The problem is obviously not whether the phone itself has the technology to support HD Voice, but whether AT&T has whitelisted it. Android Police wrote that "AT&T only whitelists a small number of handsets that it sells directly to customers for 4G voice calls, and it looks like even identical phones without a carrier may not necessarily use the HD Mobile operator voice services work like the Galaxy S10E mentioned above. Depending on how many handsets are incompatible, this email may have been sent to a significant number of subscribers. "

In the AT&T support forum, a customer wrote: "It is quite deaf to urge people to buy a new phone during an economic crisis. It is also worth noting that many of the phones concerned (like my Nokia 6.1) support HD Voice. AT&T just didn't bother whitelisting it. "The Nokia 6.1 uses a Qualcomm Snapdragon 630 processor that supports Voice over LTE.

This AT&T website contains a list of the "HD Voice-enabled devices that work on our network". The Galaxy S10E is one of these devices, but the Nokia 6.1 is not. You can also find a list of unlocked phones that support HD Voice on the AT&T website. This also includes the Samsung Galaxy S10E, but not the Nokia 6.1.

"Upgrade or die!"

Another support thread was started by a customer who asked why AT&T "told me that my phone (a Google Pixel 3A Plus) is no longer compatible with AT&T". The AT&T list of HD Voice-enabled devices contains pixels 3A and 3A XL. So this seems to be a customer who received an incorrect notification.

Aside from the AT&T email, which apparently went to people who shouldn't have received it, the email itself found customers confusing. One customer complained that "the & # 39; upgrade or die! & # 39; emails were literally badly formatted" and "essentially content-free – you had to follow links to get more information. When I stupidly tried he still broke a link, which reinforced the idea that the email was fake. "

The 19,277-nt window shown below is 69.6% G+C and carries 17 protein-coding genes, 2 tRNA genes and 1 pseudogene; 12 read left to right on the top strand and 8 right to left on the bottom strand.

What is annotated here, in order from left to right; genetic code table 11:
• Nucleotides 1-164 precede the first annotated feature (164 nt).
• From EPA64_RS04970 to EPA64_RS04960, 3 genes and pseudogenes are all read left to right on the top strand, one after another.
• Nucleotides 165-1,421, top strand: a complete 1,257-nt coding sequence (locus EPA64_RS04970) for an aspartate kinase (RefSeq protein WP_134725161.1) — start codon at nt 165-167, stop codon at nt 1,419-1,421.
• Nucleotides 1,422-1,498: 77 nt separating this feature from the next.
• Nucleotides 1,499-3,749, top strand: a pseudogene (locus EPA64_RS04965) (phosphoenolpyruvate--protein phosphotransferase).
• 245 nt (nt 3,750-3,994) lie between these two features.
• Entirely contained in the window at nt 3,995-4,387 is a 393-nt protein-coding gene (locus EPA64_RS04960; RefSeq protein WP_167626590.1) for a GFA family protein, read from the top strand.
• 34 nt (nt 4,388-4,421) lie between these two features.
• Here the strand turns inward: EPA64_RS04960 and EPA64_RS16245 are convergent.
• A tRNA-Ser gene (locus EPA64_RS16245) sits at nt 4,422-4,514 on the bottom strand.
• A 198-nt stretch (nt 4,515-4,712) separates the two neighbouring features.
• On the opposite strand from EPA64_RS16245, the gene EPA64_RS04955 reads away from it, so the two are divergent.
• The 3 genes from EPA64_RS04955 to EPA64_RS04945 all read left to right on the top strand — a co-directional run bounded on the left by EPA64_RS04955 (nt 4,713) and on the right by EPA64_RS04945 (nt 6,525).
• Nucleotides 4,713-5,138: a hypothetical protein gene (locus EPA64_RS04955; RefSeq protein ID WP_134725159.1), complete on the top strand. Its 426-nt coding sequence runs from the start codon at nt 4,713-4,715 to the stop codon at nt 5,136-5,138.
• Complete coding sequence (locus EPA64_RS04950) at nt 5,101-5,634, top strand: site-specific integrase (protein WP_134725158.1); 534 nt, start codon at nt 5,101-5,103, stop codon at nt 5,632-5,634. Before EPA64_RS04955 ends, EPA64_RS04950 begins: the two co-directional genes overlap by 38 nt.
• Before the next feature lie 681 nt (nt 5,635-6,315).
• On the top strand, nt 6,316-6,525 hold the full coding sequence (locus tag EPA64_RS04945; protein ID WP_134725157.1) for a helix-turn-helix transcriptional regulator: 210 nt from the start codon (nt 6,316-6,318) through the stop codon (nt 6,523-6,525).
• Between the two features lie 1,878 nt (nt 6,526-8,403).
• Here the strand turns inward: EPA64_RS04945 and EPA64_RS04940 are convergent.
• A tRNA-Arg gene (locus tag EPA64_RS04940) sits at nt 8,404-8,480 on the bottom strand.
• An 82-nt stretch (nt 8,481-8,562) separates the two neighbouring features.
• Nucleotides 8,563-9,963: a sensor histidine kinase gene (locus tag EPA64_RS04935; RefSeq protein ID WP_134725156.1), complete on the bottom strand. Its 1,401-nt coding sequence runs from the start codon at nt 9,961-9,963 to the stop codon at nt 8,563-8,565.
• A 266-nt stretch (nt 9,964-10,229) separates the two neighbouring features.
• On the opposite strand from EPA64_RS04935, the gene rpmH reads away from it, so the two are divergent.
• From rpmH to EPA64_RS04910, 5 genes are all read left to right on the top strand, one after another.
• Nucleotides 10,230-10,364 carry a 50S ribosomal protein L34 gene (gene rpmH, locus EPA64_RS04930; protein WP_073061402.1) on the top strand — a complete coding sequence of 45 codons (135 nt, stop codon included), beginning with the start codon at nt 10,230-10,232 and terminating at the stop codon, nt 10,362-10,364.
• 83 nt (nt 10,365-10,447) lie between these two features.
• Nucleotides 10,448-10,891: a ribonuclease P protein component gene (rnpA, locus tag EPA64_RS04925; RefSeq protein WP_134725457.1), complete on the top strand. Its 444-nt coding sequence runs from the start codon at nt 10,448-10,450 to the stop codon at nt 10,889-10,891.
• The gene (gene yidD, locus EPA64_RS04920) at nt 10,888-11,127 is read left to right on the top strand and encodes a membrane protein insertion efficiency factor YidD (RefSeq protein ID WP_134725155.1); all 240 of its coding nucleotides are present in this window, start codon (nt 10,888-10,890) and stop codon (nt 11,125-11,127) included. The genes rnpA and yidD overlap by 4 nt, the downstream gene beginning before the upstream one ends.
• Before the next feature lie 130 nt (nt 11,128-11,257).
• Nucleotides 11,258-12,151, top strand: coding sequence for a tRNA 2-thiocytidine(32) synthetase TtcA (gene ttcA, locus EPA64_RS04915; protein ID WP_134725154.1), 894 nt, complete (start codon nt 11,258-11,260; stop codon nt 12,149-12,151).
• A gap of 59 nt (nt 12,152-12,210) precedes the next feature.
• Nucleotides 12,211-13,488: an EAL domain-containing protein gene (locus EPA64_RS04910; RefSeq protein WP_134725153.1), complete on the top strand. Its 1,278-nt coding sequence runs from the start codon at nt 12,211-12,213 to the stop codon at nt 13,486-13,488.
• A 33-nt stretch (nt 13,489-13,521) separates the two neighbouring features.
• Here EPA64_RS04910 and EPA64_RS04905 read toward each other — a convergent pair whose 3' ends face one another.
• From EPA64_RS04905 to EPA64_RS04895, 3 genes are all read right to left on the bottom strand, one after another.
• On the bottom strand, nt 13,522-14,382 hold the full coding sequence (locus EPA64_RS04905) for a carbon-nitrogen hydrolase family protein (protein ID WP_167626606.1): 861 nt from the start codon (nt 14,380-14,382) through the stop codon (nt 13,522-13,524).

The customer, who described AT&T as "deaf", said that the change was "really badly communicated" and offered the shipper some reasonable suggestions and wrote:

I hope AT&T will improve things by:

  • Clarification that affected devices will continue to function until February 2022.
  • Allow all devices that support HD Voice to use these features on the AT&T network.
  • Refresh the "Bring your own device with you" page to resolve these limitations.

Update at 4:25 p.m. ET: AT&T provided Ars with a statement apologizing for the confusing email to customers. "This email was one of many that was planned to keep customers informed about the shutdown of our 3G network in early 2022," said AT&T. "It should include the date when certain devices did not We apologize for any ambiguities that may have caused this and will be clearer in future updates. " AT&T did not answer our questions about how many people the email went to and why it appeared to go to some customers who have 4G phones that support HD Voice.